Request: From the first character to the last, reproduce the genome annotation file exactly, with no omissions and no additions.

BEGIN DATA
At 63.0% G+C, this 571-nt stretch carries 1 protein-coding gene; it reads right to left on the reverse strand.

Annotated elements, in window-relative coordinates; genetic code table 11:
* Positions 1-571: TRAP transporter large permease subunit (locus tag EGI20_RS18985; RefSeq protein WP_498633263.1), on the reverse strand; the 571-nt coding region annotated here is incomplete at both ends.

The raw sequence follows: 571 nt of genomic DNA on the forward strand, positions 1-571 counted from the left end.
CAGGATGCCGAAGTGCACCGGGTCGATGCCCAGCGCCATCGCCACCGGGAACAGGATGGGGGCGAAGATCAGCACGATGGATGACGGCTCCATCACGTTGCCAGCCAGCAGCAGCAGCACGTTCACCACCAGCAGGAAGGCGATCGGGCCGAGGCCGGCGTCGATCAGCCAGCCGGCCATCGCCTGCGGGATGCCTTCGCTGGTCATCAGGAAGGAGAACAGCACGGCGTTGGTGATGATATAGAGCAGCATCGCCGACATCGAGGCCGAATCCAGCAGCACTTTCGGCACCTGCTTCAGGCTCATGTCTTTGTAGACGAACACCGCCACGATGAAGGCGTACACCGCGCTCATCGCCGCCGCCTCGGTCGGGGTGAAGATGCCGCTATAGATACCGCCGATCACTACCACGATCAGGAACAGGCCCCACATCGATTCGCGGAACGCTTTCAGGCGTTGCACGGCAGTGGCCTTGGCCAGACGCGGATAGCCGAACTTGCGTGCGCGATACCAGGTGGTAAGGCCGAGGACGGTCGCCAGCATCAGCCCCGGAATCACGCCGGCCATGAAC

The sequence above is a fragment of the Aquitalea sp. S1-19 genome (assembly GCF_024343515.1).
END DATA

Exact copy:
At 63.0% G+C, this 571-nt stretch carries 1 protein-coding gene; it reads right to left on the reverse strand.

Annotated elements, in window-relative coordinates; genetic code table 11:
* Positions 1-571: TRAP transporter large permease subunit (locus tag EGI20_RS18985; RefSeq protein WP_498633263.1), on the reverse strand; the 571-nt coding region annotated here is incomplete at both ends.

The raw sequence follows: 571 nt of genomic DNA on the forward strand, positions 1-571 counted from the left end.
CAGGATGCCGAAGTGCACCGGGTCGATGCCCAGCGCCATCGCCACCGGGAACAGGATGGGGGCGAAGATCAGCACGATGGATGACGGCTCCATCACGTTGCCAGCCAGCAGCAGCAGCACGTTCACCACCAGCAGGAAGGCGATCGGGCCGAGGCCGGCGTCGATCAGCCAGCCGGCCATCGCCTGCGGGATGCCTTCGCTGGTCATCAGGAAGGAGAACAGCACGGCGTTGGTGATGATATAGAGCAGCATCGCCGACATCGAGGCCGAATCCAGCAGCACTTTCGGCACCTGCTTCAGGCTCATGTCTTTGTAGACGAACACCGCCACGATGAAGGCGTACACCGCGCTCATCGCCGCCGCCTCGGTCGGGGTGAAGATGCCGCTATAGATACCGCCGATCACTACCACGATCAGGAACAGGCCCCACATCGATTCGCGGAACGCTTTCAGGCGTTGCACGGCAGTGGCCTTGGCCAGACGCGGATAGCCGAACTTGCGTGCGCGATACCAGGTGGTAAGGCCGAGGACGGTCGCCAGCATCAGCCCCGGAATCACGCCGGCCATGAAC

The sequence above is a fragment of the Aquitalea sp. S1-19 genome (assembly GCF_024343515.1).